I love pictures. They can capture so many memories; so many emotions; so many moments in time. I have learned that sometimes they tell the whole story and sometimes they leave much of the story out.
I was going through pictures the other day, and as I got to the pictures from 2 summers ago, I started to relate each picture with a memory. Unfortunately, they were not the best memories of my life, but what struck me as funny was that no one would ever know it by looking at them. In many I look tan, healthy, happy, and “slim.”
With Invisible Illness week fast approaching, I thought this would be a timely post to put out there…
The following captions are not to solicit sympathy, but rather to do the opposite. To make people think. To help spread awareness. And to hopefully help make the invisible, just a little more visible.
This was one of my sickest days. It was at my niece’s baptism. I remember whispering to Brad to catch me if I started to pass out. After standing a few minutes I spent the rest of the day throwing up. I was in a wheelchair most of the time at this point.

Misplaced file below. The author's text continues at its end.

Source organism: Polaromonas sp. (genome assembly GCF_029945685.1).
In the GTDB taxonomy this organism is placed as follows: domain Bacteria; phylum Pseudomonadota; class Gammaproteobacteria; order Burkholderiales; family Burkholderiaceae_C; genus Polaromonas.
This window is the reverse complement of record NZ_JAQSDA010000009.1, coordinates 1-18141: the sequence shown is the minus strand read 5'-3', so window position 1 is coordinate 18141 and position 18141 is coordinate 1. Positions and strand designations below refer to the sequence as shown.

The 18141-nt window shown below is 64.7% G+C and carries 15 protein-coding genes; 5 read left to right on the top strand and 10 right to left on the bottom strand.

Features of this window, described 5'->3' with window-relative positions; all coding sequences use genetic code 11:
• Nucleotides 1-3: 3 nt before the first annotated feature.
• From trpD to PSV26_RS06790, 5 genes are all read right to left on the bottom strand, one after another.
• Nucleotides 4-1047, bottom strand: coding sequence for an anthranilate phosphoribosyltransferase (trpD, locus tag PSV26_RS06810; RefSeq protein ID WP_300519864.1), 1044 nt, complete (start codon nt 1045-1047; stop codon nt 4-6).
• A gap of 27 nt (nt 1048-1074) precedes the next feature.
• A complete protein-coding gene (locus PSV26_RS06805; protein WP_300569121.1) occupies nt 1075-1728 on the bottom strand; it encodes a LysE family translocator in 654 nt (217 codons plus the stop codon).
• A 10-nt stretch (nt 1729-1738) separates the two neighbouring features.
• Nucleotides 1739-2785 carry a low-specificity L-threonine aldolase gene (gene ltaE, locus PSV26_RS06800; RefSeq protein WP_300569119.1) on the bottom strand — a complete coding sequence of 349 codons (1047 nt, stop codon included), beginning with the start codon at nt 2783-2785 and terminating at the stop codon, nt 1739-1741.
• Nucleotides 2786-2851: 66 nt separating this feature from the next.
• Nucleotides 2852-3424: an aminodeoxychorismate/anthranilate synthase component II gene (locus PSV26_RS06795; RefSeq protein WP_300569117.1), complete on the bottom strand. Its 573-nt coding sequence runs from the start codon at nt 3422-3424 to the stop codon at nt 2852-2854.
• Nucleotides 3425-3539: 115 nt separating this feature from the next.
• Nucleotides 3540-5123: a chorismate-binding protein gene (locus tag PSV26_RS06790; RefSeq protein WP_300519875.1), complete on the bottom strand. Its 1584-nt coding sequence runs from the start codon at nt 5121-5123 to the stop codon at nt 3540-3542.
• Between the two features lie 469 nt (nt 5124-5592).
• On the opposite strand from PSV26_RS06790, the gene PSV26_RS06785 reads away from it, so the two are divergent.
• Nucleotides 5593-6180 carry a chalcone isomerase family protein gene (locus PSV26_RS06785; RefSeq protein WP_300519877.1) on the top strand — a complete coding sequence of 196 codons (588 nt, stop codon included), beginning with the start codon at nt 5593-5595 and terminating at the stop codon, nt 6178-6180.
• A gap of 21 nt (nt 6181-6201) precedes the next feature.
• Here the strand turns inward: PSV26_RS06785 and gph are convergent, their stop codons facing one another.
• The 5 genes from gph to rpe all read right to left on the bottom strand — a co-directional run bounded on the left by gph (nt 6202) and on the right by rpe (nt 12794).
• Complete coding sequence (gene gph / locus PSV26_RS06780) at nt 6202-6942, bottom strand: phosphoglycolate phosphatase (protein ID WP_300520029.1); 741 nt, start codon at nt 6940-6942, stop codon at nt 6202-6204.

I was only able to eat a bite of that ice cream in my hand. My gastroparesis was so bad, that I hit my lowest weight of all time that week. I was only drinking Ensure at this point.
I always wanted to be skinnier…then I got sick and became skinnier…then I prayed every night that I would one day be able to eat again and put on weight.
This trip to Maryland was the very first sign I was becoming sick. I spent most of the trip doubled over in extreme pain.
This was the first week I was on medical leave from teaching. I relied on my brother to hold me upright so I did not pass out. That night, I was in the ER; dehydrated, dizzy, with a migraine, and extremely fatigued. The ER did not know what to do with me besides give me fluids. They brought up Myasthenia Gravis, MS, and ALS. It was an extremely scary time. Two months later I was diagnosed with POTS and EDS.
The moral of my post is this: